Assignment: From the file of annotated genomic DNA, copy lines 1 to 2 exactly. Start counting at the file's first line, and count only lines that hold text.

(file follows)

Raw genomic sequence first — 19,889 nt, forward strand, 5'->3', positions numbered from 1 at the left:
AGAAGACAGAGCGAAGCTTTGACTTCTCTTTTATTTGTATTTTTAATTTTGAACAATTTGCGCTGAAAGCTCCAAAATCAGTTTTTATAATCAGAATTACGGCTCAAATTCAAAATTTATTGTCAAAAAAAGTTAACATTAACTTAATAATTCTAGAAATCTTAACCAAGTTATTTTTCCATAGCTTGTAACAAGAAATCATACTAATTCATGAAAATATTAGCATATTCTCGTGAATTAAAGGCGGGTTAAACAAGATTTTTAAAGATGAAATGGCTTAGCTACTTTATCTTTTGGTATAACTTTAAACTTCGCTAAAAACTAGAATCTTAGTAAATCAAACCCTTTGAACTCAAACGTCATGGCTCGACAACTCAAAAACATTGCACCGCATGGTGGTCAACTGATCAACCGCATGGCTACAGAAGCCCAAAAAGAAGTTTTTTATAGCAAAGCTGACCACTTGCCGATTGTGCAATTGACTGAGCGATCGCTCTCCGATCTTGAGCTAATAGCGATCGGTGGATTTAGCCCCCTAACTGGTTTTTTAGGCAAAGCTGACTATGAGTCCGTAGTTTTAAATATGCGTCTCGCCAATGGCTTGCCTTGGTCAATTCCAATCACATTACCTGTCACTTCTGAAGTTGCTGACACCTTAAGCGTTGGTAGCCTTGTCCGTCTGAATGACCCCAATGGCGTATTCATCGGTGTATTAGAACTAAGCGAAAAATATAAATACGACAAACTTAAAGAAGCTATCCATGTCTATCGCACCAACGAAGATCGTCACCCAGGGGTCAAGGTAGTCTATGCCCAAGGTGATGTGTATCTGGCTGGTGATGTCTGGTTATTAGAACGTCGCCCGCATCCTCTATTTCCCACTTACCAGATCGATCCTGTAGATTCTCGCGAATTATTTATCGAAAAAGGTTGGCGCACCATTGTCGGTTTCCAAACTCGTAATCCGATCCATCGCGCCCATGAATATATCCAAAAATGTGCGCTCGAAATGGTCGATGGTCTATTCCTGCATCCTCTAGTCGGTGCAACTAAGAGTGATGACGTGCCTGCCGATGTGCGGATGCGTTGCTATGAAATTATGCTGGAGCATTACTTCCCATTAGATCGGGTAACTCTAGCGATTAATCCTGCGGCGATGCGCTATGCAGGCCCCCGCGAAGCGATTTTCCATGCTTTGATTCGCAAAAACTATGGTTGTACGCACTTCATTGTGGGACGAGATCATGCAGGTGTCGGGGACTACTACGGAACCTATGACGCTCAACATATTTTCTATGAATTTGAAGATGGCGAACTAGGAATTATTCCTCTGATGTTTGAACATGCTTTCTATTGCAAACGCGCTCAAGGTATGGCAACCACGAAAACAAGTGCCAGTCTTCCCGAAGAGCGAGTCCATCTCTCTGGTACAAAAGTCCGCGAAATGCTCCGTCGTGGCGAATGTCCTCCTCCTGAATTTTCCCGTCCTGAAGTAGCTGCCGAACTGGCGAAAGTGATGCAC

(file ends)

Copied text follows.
Raw genomic sequence first — 19,889 nt, forward strand, 5'->3', positions numbered from 1 at the left:
AGAAGACAGAGCGAAGCTTTGACTTCTCTTTTATTTGTATTTTTAATTTTGAACAATTTGCGCTGAAAGCTCCAAAATCAGTTTTTATAATCAGAATTACGGCTCAAATTCAAAATTTATTGTCAAAAAAAGTTAACATTAACTTAATAATTCTAGAAATCTTAACCAAGTTATTTTTCCATAGCTTGTAACAAGAAATCATACTAATTCATGAAAATATTAGCATATTCTCGTGAATTAAAGGCGGGTTAAACAAGATTTTTAAAGATGAAATGGCTTAGCTACTTTATCTTTTGGTATAACTTTAAACTTCGCTAAAAACTAGAATCTTAGTAAATCAAACCCTTTGAACTCAAACGTCATGGCTCGACAACTCAAAAACATTGCACCGCATGGTGGTCAACTGATCAACCGCATGGCTACAGAAGCCCAAAAAGAAGTTTTTTATAGCAAAGCTGACCACTTGCCGATTGTGCAATTGACTGAGCGATCGCTCTCCGATCTTGAGCTAATAGCGATCGGTGGATTTAGCCCCCTAACTGGTTTTTTAGGCAAAGCTGACTATGAGTCCGTAGTTTTAAATATGCGTCTCGCCAATGGCTTGCCTTGGTCAATTCCAATCACATTACCTGTCACTTCTGAAGTTGCTGACACCTTAAGCGTTGGTAGCCTTGTCCGTCTGAATGACCCCAATGGCGTATTCATCGGTGTATTAGAACTAAGCGAAAAATATAAATACGACAAACTTAAAGAAGCTATCCATGTCTATCGCACCAACGAAGATCGTCACCCAGGGGTCAAGGTAGTCTATGCCCAAGGTGATGTGTATCTGGCTGGTGATGTCTGGTTATTAGAACGTCGCCCGCATCCTCTATTTCCCACTTACCAGATCGATCCTGTAGATTCTCGCGAATTATTTATCGAAAAAGGTTGGCGCACCATTGTCGGTTTCCAAACTCGTAATCCGATCCATCGCGCCCATGAATATATCCAAAAATGTGCGCTCGAAATGGTCGATGGTCTATTCCTGCATCCTCTAGTCGGTGCAACTAAGAGTGATGACGTGCCTGCCGATGTGCGGATGCGTTGCTATGAAATTATGCTGGAGCATTACTTCCCATTAGATCGGGTAACTCTAGCGATTAATCCTGCGGCGATGCGCTATGCAGGCCCCCGCGAAGCGATTTTCCATGCTTTGATTCGCAAAAACTATGGTTGTACGCACTTCATTGTGGGACGAGATCATGCAGGTGTCGGGGACTACTACGGAACCTATGACGCTCAACATATTTTCTATGAATTTGAAGATGGCGAACTAGGAATTATTCCTCTGATGTTTGAACATGCTTTCTATTGCAAACGCGCTCAAGGTATGGCAACCACGAAAACAAGTGCCAGTCTTCCCGAAGAGCGAGTCCATCTCTCTGGTACAAAAGTCCGCGAAATGCTCCGTCGTGGCGAATGTCCTCCTCCTGAATTTTCCCGTCCTGAAGTAGCTGCCGAACTGGCGAAAGTGATGCAC